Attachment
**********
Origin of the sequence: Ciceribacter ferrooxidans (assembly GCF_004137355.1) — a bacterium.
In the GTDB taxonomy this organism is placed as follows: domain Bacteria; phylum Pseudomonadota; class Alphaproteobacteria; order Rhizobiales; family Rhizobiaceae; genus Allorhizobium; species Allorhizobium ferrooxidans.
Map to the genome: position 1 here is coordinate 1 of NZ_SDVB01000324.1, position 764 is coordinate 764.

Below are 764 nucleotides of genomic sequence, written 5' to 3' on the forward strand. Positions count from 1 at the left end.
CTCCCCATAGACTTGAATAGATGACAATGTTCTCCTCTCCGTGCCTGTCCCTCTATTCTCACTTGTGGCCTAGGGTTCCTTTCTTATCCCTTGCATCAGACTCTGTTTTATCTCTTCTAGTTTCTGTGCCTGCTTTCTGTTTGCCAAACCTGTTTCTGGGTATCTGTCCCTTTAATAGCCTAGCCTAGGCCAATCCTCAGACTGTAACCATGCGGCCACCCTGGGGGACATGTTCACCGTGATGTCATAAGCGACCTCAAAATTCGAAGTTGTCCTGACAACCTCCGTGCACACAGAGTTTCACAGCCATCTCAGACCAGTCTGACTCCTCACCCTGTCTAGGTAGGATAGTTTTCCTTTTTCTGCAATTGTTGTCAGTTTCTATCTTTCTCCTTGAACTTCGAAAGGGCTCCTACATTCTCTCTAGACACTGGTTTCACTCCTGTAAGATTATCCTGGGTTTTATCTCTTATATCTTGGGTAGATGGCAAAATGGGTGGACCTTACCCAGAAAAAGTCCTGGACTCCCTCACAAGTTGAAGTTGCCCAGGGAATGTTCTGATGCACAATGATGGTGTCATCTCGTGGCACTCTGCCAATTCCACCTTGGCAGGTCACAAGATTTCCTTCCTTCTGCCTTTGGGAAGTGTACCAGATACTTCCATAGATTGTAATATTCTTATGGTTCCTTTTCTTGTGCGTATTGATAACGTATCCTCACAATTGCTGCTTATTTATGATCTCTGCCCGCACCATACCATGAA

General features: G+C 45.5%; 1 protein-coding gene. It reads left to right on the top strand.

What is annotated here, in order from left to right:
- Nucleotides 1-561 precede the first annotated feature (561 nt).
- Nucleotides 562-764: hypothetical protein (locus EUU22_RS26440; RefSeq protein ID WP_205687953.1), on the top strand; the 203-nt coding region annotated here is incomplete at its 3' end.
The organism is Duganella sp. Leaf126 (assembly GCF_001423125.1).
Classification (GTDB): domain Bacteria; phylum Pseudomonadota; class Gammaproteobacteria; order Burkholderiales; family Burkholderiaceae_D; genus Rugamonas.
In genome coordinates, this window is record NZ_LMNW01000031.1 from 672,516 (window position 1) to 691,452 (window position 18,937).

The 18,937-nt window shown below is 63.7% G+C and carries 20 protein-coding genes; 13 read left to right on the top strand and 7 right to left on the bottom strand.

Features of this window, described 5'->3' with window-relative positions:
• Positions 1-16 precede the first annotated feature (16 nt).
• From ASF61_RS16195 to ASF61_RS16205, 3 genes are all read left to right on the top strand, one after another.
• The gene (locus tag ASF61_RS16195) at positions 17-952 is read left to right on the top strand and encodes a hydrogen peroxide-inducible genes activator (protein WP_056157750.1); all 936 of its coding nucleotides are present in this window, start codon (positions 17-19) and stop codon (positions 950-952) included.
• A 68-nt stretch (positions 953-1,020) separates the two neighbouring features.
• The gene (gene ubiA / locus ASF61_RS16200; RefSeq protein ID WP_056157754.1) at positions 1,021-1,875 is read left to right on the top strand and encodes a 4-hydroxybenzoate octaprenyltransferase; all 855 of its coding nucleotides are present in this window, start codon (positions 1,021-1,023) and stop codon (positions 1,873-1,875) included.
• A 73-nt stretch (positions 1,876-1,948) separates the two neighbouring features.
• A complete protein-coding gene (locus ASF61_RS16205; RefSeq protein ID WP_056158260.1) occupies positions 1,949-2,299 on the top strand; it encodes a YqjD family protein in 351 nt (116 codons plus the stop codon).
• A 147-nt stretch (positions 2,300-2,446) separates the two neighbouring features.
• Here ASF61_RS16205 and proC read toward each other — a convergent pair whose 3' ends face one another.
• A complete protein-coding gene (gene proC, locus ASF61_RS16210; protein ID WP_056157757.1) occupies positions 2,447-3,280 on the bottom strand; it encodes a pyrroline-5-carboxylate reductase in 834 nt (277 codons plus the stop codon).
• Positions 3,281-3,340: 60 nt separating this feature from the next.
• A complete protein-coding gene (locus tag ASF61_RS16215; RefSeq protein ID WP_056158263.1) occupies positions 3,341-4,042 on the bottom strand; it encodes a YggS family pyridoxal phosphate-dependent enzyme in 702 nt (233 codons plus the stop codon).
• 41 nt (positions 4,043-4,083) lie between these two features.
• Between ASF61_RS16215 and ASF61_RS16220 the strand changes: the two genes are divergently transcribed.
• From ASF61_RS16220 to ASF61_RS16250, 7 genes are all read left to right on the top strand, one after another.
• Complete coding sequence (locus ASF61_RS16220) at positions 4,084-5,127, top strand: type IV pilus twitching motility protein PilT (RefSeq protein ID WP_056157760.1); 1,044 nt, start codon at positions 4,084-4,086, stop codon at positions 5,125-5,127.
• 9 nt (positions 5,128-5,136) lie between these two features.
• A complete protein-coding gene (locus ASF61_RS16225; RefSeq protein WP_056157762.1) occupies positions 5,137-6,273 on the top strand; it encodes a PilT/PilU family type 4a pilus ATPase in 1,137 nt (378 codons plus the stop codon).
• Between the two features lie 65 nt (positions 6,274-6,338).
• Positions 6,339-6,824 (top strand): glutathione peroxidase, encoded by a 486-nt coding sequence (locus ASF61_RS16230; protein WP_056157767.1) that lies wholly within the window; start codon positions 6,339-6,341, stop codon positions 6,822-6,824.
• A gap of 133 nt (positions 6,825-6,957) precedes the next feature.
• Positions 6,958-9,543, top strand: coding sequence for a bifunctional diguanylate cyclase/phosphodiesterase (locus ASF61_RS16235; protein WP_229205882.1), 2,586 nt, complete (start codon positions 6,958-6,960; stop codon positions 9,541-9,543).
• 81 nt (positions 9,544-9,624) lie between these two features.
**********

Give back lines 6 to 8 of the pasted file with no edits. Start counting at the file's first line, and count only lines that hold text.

General features: G+C 45.5%; 1 protein-coding gene. It reads left to right on the top strand.

What is annotated here, in order from left to right:
- Nucleotides 1-561 precede the first annotated feature (561 nt).